“You have this lumpiness that exists in terms of senior management here which reflects the cyclicality,” he said. “A whole lot of those people are nearing retirement, and there’s a gap behind them, so that seemed to present an opportunity as well.” 

 The Energy MBA combines the managerial business perspective of an MBA degree with specific industry tools and practices such as energy exploration, production and distribution, Cron said. 

 Courses are offered in the evenings on the TCU campus. It’s a 48-credit-hour program and includes a week-long study-abroad experience. 

 Tuition and fees for students in the program, including the study-abroad fees, total roughly $71,760, according to the Neeley school’s Web page. 

 TCU estimated it will spend about $400,000 a year to develop and operate the Energy MBA program, Cron said. 

 Executives with energy-sector education and  experience are in demand across a variety of industries in North Texas, said Jason Downing, managing principal of professional services giant Deloitte’s Dallas office. 

 Deloitte looks for employees with a background in energy for its accounting/audit business, tax business and consulting practice, among others, he said. 

 “The oil and gas sector is one of our significant growth engines,” Downing said. 

Transportation drives interest

 In addition to a thriving energy sector, North Texas is home to Fort Worth Alliance Airport, Dallas/Fort Worth International Airport, BNSF Railway and hundreds of corporations producing, shipping and receiving products around the world. 

 That makes the Neeley School of Business well-situated to offer advanced degrees for working professionals in the supply chain industry, said Morgan Swink, professor of supply chain management and executive director of the Supply and Value Chain Center at the business school.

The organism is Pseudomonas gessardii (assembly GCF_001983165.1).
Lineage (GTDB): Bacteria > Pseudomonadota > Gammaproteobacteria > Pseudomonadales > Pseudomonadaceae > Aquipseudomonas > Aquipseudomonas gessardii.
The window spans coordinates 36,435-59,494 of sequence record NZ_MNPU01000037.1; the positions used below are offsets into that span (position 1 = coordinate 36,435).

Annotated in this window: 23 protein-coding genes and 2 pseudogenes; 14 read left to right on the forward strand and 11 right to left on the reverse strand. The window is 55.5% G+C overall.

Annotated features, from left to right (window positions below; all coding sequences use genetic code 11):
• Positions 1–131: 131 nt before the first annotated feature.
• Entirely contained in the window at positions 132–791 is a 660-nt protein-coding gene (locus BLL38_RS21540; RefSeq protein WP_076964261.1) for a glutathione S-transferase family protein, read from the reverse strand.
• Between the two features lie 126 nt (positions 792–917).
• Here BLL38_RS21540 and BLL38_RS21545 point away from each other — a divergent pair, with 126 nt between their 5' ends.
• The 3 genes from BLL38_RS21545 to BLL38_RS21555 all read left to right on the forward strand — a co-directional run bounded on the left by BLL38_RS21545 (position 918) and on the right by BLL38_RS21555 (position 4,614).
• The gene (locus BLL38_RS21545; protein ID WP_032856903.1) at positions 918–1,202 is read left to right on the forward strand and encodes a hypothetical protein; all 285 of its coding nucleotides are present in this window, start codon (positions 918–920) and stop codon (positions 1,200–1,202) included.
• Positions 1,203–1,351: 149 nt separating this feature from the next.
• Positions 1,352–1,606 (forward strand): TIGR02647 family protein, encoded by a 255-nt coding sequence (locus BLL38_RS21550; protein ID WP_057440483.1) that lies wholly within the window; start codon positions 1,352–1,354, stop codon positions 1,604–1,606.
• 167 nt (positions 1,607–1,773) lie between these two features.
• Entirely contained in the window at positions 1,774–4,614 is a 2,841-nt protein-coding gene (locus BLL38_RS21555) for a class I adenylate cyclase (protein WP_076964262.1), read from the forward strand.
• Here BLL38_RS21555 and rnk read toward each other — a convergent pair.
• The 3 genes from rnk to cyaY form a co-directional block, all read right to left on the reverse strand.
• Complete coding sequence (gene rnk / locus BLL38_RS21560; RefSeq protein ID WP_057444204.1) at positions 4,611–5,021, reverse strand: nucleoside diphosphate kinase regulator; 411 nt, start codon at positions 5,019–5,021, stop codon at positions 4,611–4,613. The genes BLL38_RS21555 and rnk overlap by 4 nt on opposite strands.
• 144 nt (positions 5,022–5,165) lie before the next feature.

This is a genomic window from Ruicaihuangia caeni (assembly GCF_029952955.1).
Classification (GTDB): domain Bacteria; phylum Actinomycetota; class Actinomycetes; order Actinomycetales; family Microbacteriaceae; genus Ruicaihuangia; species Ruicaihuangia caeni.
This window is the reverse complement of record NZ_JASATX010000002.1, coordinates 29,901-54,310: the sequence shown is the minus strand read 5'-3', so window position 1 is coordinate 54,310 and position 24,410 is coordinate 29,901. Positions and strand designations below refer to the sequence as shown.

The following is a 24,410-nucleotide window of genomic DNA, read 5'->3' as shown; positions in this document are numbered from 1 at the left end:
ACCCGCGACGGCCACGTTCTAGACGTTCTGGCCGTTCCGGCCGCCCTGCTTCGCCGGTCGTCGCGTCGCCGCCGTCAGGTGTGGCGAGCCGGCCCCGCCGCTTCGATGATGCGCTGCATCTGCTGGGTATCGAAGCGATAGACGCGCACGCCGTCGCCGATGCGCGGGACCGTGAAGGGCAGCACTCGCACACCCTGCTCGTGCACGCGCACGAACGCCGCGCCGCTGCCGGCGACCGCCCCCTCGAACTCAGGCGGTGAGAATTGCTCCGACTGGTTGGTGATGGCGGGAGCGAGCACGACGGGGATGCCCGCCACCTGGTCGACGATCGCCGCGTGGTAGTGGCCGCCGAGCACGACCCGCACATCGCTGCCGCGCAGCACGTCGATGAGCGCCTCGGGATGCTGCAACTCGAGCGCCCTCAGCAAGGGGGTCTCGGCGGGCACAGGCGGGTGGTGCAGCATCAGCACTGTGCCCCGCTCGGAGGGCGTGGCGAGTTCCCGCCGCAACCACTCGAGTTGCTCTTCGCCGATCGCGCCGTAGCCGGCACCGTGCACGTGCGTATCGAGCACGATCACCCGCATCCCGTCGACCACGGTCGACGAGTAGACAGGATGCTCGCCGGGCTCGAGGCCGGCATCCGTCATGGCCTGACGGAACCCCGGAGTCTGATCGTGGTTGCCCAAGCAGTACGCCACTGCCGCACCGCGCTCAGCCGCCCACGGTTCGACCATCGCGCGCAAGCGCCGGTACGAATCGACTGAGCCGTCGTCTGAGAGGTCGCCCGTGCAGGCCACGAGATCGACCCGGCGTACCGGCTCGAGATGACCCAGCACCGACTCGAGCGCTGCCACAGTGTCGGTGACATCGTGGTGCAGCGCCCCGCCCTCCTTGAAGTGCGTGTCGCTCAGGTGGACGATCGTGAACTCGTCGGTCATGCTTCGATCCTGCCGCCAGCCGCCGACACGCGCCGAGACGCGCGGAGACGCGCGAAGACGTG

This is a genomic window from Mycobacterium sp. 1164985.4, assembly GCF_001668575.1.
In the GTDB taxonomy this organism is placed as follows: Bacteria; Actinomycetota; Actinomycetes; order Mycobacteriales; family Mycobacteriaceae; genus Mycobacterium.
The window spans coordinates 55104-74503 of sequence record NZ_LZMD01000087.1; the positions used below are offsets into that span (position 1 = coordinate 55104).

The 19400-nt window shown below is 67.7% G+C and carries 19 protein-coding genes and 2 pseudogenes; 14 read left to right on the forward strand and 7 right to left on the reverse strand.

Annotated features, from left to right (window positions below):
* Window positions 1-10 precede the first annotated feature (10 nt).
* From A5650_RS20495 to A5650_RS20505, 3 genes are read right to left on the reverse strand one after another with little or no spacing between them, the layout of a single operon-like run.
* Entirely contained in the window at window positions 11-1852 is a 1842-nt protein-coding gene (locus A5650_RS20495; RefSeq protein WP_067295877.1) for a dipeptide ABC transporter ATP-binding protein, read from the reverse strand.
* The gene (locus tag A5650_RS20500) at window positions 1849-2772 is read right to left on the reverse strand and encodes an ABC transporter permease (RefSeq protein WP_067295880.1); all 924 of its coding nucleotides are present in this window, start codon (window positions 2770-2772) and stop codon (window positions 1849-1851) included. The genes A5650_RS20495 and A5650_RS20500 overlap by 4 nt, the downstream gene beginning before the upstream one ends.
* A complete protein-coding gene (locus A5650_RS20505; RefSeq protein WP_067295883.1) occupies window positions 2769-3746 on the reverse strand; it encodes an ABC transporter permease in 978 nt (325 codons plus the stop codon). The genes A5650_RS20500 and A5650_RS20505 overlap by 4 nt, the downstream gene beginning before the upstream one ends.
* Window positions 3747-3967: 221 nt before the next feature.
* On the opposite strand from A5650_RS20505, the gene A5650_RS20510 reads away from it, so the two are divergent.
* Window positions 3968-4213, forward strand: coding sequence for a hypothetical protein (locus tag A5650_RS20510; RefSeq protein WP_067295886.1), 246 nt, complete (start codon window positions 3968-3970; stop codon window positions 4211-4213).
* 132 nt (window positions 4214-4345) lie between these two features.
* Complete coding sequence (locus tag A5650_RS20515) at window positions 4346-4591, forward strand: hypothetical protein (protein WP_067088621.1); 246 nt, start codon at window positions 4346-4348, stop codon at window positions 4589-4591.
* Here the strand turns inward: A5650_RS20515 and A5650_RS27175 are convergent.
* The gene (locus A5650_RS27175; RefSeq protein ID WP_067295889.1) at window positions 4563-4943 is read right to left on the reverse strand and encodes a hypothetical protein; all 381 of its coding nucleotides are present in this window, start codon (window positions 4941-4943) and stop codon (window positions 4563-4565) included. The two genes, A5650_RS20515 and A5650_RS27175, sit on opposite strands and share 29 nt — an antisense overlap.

Supply chain management is a relatively new field that has evolved out of the intersections of purchasing, logistics, manufacturing, planning and distribution, Swink said. 

 It’s the science behind the systems that move products from suppliers to consumers. Swink expects 15 to 20 students in the first classes. 

 “Programs in supply chain haven’t been around that long,” he said. “To look at that as an integrated group of skills is relatively new. It’s one of the fastest growing fields in the country.” 

 The U.S. Departmant of Labor projects that demand for logisticians will grow by 26 percent between 2010 and 2020, adding 27,800 jobs nationwide in the field.

 Logisticians, who analyze and coordinate supply chains, number about 108,900 nationwide in 2010, the labor department statistics show.  

 The Master of Science in Supply Chain Management is a 30-hour evening and online program. 

 The program includes a two-week international experience to visit businesses and governments to help students better understand global challenges and opportunities, Swink said. 

 Tuition and fees for the program are estimated to total about $51,000, according to the Neeley Web page.